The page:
Applying growth design and prototyping to yourself

Issue 66: How tiny experiments can guide you in your career

A few days ago I had the pleasure of speaking with the Design To Be cohort about the concept of a career odyssey—something I’ll write in the future. One of the key aspects I mentioned in the talk about navigating your career is experimenting with what you want to do. You don’t need hard pivots in your career and can build career capital now based on your interests and curiosities. A question I am constantly asking myself is, “How can I bring my future to my present sooner?” Tiny experiments help you grow and build the future instead of one day starting with a blank canvas. In this issue, we’ll cover two different techniques to experiment: growth design and prototyping/experimentation.

Human-centered design always starts with observing. In order to run an experiment, you need to analyze the problem and opportunity. I use curiosity as a signal for my personal growth. Whether it’s a skill, subject matter, or profession, I use curiosity as the metric I value the most. Based on my curiosity, I ideate on potential things I might want to experience in my life.

Based on what piques my curiosity, I create experiments to further learn if there is a sincere interest in it. There are many moments in my life where I have aspirations that actually don’t turn out to be important to me. Experiments help validate this.

Technique 1: growth design

Growth design is a process at the intersection of Growth (a scientific method to improve business metrics) and Design (a human-centered process used to solve problems). It involves crafting meaningful experiences at scale so that an organization can exceed its business goals while delighting its customers.

Running growth design experiments are a great way to improve your personal or professional life. I wrote in one of the earliest issues of this newsletter how I applied experimentation to get my Type 2 Diabetes under control. You can do this in your professional life on projects you're passionate about too. The four steps of growth design are: Ideate, Prioritize, Test, and Analyze.

Example: growth experiments for this newsletter

The premise of this newsletter is about experimentation and my ultimate playground. I don't have metrics at scale but can run experiments weekly as I get feedback from awesome readers like you. I get basic metrics from Substack which gives me insights to play around with different types of content. One of the types of issues I plan on publishing soon is interviews with like-minded creators for Proof of Concept. Here’s what this potential experiment would look like.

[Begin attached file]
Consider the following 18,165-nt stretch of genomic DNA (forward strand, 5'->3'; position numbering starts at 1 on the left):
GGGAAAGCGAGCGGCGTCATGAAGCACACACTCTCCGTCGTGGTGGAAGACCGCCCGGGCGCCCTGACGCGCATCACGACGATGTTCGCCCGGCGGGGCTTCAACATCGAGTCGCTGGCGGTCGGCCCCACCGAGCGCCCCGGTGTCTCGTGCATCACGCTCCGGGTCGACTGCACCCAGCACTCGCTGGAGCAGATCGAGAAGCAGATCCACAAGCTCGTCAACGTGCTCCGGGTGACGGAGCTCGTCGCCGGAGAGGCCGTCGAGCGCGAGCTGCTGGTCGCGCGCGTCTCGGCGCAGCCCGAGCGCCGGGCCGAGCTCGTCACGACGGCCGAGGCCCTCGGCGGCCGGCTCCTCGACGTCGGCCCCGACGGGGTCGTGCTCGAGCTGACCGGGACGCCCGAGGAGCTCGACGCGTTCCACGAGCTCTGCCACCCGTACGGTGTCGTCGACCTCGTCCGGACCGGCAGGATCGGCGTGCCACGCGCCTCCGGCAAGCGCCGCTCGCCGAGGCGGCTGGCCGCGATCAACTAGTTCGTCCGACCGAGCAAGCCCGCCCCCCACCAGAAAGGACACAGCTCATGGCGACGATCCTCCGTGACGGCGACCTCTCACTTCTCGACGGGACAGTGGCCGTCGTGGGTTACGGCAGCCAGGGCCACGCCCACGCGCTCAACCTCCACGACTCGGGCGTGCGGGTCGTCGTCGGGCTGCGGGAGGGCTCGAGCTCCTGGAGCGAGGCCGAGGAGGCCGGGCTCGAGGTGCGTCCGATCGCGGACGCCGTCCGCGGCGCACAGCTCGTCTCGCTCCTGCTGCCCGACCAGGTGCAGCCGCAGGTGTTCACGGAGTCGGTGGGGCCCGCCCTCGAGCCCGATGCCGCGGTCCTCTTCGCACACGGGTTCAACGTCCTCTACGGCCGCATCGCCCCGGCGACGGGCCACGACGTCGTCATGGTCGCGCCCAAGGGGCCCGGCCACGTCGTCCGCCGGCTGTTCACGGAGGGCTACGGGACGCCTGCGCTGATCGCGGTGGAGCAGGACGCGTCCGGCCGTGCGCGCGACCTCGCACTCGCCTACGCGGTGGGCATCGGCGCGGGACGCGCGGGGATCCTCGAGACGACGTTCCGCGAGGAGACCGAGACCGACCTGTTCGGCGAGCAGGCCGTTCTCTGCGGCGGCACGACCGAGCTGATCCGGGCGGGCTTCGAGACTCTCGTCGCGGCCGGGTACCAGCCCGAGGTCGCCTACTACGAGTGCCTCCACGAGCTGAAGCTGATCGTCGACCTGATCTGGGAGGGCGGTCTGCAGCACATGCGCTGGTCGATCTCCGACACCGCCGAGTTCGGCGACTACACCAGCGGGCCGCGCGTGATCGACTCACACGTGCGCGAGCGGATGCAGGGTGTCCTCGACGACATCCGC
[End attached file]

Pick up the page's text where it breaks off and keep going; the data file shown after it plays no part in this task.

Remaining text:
Experiment name: Creator interviews

Hypothesis: Creators share content they are featured on with their networks,

Success criteria: 50% more signups in the issue than any newsletter issue (written by me) in the last 30 days.

Experiment length: 1 week
In real growth design experiments, you'd run experiments longer when you build them but for the purpose of this, I want to just try one to see how it goes.

Technique 2: prototyping/experimentation

Though derived from insights and hypothesis-driven, prototyping and experimentation may not be as directly tied to data the same way growth design is. Prototyping is the area I have the deepest knowledge in my design career and I typically used it to develop a proof of concept to validate an idea. This method is ripe for career experimentation.

Example: prototyping a career opportunity

I've been pretty obsessed with diversifying career opportunities in the past few years. It's not because I'm seeking a new change. I love what I'm doing now. However, when the time comes I desire a change, I don't want to start with a blank canvas and have career capital built in it.

Experiment name: Learning about startup investing

Hypothesis: Venture capital is something I might want to get into in a future phase of my life.

Learning objectives

  • If I would actually add value as an investor

  • Understand what gives me positive or negative energy in early-stage investing

  • Determine if it's a pathway worth exploring

Experiments: Review 20 startup pitch decks and provide feedback for the founders. Capture notes on reasons why you passed or invested to identify if there are trends in your investment thesis. Journal and highlight what aspects of investing is appealing to you.

What I learned:

  • A bit part of startup investing is administrative work, finance, and a lot of work if you have a fund (I don’t want to do this right now)

  • Being an angel investor on a small scale has been enjoyable (operator angel to help)

  • The seed stage is enjoyable as many founders are still in early product development

From this experimentation, I learned I actually not interested in institutional venture capital.

Analyze, learn, and decide

Experimentation is about continuous learning, and failure is the greatest way to learn. As scientist Linus Pauling once said, “The best way to have a good idea is to have lots of ideas.” After these experiments, you'll get insights into whether there are aspects you want to keep doing and learning in your life. Observe it, try it, learn from it, and decide.

Experiments make things lean, approachable, and invoke action. Write different aspects in your life you'd like to experiment with and queue up a backlog of micro-projects. I'm a firm believer that you don't have to finish your side projects. In fact, the pressure to ship every side project defeats the purpose of having side projects. That said, you might learn from one of the experiments that open up a new path.

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